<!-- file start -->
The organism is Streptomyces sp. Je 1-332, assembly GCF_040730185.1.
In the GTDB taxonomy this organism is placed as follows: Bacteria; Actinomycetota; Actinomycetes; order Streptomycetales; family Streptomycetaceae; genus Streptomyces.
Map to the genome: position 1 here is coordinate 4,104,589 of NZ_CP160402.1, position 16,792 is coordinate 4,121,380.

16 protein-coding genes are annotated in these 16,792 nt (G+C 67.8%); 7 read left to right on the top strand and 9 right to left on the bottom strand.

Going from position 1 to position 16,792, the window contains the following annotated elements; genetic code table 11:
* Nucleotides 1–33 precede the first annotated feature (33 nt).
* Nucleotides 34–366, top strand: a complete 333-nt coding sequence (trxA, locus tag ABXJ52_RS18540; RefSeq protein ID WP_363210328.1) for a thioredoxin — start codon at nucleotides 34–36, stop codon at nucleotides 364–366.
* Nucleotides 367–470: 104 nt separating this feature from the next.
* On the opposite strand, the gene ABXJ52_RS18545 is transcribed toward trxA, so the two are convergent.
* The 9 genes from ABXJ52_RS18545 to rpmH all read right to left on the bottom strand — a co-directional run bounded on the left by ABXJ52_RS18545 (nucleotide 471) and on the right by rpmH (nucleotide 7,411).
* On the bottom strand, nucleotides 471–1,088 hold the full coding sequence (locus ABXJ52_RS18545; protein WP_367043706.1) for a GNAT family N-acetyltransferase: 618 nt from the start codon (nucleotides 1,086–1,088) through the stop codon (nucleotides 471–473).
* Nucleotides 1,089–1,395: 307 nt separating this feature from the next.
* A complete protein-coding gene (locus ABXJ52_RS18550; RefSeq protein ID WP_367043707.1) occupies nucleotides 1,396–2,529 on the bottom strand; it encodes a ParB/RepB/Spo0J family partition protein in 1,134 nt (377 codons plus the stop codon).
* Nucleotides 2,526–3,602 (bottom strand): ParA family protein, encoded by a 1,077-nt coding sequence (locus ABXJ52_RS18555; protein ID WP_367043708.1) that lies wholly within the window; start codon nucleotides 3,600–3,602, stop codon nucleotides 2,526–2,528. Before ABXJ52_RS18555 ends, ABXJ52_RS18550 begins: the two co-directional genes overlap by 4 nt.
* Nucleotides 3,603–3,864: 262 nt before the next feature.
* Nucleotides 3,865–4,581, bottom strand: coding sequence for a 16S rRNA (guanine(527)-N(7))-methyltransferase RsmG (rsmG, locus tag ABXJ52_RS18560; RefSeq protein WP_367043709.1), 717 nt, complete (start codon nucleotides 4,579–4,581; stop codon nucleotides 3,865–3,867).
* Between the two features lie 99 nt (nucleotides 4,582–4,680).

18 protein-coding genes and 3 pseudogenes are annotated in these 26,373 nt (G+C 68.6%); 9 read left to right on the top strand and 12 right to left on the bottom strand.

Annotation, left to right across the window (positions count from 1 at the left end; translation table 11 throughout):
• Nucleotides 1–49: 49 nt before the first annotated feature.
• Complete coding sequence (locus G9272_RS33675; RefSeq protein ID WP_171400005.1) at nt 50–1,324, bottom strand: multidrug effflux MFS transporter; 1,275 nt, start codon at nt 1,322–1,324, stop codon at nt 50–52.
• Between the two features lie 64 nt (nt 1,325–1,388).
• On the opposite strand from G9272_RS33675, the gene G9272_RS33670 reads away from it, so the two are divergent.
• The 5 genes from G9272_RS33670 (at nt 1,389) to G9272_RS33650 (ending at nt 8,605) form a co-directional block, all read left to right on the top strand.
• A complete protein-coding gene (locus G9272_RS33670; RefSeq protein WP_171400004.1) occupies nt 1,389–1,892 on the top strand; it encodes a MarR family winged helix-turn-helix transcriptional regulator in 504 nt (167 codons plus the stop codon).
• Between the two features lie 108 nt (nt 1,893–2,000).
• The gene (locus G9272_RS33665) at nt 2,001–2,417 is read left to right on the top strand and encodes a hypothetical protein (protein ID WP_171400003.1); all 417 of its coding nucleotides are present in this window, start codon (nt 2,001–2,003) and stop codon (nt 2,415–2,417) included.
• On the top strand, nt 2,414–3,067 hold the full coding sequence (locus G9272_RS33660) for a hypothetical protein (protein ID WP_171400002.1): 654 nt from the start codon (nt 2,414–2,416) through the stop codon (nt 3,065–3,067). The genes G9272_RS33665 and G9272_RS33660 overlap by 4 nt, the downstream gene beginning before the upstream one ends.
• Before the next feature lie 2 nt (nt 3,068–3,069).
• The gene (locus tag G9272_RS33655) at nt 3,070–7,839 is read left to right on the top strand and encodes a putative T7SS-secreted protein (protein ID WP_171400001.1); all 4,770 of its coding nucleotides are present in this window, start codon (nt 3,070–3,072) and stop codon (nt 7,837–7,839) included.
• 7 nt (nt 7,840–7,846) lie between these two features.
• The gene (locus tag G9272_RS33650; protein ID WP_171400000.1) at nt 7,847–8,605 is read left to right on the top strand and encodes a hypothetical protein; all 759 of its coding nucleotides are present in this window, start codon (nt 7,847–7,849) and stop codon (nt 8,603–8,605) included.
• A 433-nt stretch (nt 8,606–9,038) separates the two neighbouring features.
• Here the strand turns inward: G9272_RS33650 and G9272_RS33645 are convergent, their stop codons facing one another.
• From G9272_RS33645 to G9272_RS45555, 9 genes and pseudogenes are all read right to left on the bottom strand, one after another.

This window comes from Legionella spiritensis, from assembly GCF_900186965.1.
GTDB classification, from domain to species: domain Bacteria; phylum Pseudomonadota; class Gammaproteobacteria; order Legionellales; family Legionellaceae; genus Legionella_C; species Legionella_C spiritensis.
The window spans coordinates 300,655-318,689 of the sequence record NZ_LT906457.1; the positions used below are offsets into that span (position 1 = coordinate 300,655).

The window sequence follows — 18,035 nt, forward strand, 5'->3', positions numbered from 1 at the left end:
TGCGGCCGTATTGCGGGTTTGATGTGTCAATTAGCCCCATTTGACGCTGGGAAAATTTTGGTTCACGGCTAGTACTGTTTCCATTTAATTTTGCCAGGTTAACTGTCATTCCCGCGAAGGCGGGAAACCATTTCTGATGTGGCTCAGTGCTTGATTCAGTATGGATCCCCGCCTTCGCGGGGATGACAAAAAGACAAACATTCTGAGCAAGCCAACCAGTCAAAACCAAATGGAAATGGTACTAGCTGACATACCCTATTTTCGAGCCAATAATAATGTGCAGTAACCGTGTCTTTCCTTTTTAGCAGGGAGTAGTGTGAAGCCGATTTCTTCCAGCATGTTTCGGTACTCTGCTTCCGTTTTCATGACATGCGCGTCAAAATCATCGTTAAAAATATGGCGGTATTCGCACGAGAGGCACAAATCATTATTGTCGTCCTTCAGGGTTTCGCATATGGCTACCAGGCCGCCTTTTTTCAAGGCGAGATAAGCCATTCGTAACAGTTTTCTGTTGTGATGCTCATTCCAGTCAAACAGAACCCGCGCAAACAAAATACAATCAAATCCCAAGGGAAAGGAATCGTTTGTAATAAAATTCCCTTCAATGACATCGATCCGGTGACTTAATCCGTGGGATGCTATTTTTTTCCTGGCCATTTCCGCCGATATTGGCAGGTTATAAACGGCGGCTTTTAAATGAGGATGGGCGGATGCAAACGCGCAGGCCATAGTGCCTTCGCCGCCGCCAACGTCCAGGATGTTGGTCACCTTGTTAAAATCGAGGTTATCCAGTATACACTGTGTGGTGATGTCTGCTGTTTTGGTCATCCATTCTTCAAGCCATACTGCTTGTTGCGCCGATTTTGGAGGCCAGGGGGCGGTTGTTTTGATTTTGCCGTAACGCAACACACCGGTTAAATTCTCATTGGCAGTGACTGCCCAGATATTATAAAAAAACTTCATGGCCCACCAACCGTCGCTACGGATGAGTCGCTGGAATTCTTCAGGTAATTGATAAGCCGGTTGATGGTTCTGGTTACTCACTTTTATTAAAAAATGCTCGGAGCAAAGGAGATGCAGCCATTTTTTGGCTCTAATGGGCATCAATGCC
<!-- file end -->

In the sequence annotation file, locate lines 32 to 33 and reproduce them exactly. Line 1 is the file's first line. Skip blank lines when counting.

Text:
• The gene (locus tag G9272_RS33650; protein ID WP_171400000.1) at nt 7,847–8,605 is read left to right on the top strand and encodes a hypothetical protein; all 759 of its coding nucleotides are present in this window, start codon (nt 7,847–7,849) and stop codon (nt 8,603–8,605) included.
• A 433-nt stretch (nt 8,606–9,038) separates the two neighbouring features.